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  1. #1
    Senior Member markm109's Avatar
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    Air pressure - problem if over inflate mtb tires?

    I just put some Kenda 26x2.1 tires on my mtb, the knobbies were wearing out. These have tread, but smoother for the road.

    On the side of the tire it says max pressure 40psi. That seems low to me, the tires I took off had a max of 65psi. I rode the bike with 42psi in them and they seemed ok, but just a touch mushy.

    If I inflate to 50 or 60 (and the tire doesn't pop ) would this damage tire or make it wear out faster?

    Mark

  2. #2
    Senior Member Retro Grouch's Avatar
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    Quote Originally Posted by markm109
    I just put some Kenda 26x2.1 tires on my mtb, the knobbies were wearing out. These have tread, but smoother for the road.

    On the side of the tire it says max pressure 40psi. That seems low to me, the tires I took off had a max of 65psi. I rode the bike with 42psi in them and they seemed ok, but just a touch mushy.

    If I inflate to 50 or 60 (and the tire doesn't pop ) would this damage tire or make it wear out faster?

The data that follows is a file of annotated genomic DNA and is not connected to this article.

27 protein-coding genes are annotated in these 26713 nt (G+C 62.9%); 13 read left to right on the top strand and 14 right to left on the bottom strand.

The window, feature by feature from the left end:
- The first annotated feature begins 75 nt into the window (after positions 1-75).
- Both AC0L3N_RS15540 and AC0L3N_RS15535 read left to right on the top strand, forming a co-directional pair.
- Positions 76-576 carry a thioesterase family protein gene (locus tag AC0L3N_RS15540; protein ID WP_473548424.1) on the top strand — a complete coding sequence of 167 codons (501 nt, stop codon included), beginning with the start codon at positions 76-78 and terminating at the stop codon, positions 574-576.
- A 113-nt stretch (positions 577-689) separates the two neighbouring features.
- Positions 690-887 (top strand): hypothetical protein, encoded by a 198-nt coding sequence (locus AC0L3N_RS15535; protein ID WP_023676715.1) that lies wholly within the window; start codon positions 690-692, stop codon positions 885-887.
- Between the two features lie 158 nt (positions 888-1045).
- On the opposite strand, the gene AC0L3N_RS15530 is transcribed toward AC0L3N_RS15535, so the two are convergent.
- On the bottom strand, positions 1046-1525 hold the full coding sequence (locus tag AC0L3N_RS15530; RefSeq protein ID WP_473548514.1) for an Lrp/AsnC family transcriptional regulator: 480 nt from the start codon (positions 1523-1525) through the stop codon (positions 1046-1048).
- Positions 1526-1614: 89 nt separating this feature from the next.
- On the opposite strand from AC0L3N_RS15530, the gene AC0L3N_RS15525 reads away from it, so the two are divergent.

Mark
    Depends.

    Good quality modern tires and good quality modern rims have a "hook bead" interface that makes it possible to use relatively high air pressure without blowing the tire off of the rim. Few people have the expertise to tell by looking if their tires and rims have this design. Frankly, 40psi sounds like a pre-hook bead specification to me.

    Now I have no way of knowing why Kenda thinks that 40psi is the right maximum pressure to recommend on the sidewall. They might be being conservative in the event that somebody would install, and subsequently blow off, the tire from a non-hook-bead rim. They might have had a frequency of customers blowing tires off of their rims and successfully sueing Kenda. I'm not in a position to know. I doubt many other posters will have that kind of inside knowledge either.

    What I do know is that if you exceed their maximum inflation recommendation you might be all right, but you will certainly be on your own.

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